Krissie: Isolation

It’s easy for writers to isolate. After all, we work on our own, just us and our computer, and to actually create most people need solitude. Jenny, Lani and I have played around with writing in the same room, with varied levels of success, and I’ve done quite well writing with my BFF, but mostly it’s alone, in our office, in our bedroom, in our basement.
And because we’re caught up in our characters and their lives, we start shutting off from other people who usually aren’t nearly as interesting.
There are other reasons for isolating. Depression. Bad temper. Inertia.
I live in a tiny town where everyone I used to do things with has either moved away physically or moved away emotionally. We were dropped by our closest friends, ones we had known for thirty-five years. Other relationships just faded as people divorced and remarried. And in a town of 700 there simply isn’t a whole lot of choice.
My BFF moved here about five years ago, but now she’s left for the winter and the birth of her new grandson, and the easiest thing for me to do is stay inside and isolate. Richie is my best friend, but … it’s not enough.
I’ve started going back to church, to get me out of the house (and I have a lot of old friends there, all of them a lot older than I am and not necessarily for doing anything else with). And encouraging Richie to take claw hammer banjo lessons, just so he can interact with someone other than me.
I’m thinking of this because I was reading (a great site) and today they’re talking about how to get people to support you when you’re making major life changes. You need someone with similar goals, someone who’s a little ahead of you but not too far ahead, and someone who’s a little bit competitive (but not too much so).
And guys, you’re it. We all have similar goals, to reinvent our own fabulousness. I’m sure at least some of you are lightly competitive (as in, if she can do it I certainly can). Crusie and I have just about the right amount. We don’t compete with each other, but there’s a natural competitiveness that comes up. I told you guys about when I was first talking to her about this blog. I said I was afraid I was gonna die — that I was fat, high risk for breast cancer, a sort-of ovarian cancer survivor, high blood pressure, etc.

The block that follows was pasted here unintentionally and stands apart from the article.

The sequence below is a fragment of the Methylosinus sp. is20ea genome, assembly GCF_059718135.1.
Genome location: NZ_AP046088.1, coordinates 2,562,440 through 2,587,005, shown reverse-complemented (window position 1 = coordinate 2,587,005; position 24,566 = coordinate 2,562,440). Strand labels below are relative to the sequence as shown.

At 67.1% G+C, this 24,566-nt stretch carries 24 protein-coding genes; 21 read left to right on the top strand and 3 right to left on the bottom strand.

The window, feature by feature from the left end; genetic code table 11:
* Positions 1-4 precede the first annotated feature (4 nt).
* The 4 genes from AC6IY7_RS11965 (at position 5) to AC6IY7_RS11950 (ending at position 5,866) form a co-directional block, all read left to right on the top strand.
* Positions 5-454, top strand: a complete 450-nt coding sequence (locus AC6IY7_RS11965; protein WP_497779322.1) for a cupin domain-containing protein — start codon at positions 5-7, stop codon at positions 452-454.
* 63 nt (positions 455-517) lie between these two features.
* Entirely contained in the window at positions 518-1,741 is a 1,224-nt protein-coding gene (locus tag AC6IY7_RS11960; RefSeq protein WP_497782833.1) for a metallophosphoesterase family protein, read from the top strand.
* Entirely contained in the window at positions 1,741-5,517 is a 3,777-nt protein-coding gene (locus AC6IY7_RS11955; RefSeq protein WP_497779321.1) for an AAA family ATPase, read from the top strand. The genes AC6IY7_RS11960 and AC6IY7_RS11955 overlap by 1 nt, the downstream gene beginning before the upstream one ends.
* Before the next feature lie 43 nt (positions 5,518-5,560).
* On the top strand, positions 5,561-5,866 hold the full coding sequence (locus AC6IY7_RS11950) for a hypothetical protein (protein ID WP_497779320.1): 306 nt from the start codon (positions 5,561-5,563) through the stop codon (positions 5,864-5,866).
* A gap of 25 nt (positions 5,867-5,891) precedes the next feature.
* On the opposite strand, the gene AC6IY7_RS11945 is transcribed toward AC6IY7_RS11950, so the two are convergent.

Jenny shot back with high blood pressure, her blood disease, and stage three colon cancer survivor. I said, “Okay, you win. You die sooner.” And we both laughed.
Competition takes strange forms.
So even if you guys can’t go see HUGO with me (Richie won’t because 3D gives him a headache) or drive down to Keepsake Quilting with me, or just come over for a cup of coffee or green tea, you can be here for me and I can be here for you online.
And ah, next week Crusie, Lani and I can shop and go to movies and just sit around and laugh. It’s gotta be enough to carry me through the months with no one around, and you know, it is.

Jenny: The Family You Make

I met Anne Stuart online first through the GEnie RomEx boards in 1993.  My first book was just out; she was on her . . . I don’t know, fiftieth maybe?  Of course she’d been publishing since she was eight (not kidding), and I didn’t publish my first until I was 43, so she had a headstart.  She was a role model and a mentor; she talked me through bad times, gave me great career advice, and told me who to get for my first agent.  She was wonderful.   Continue reading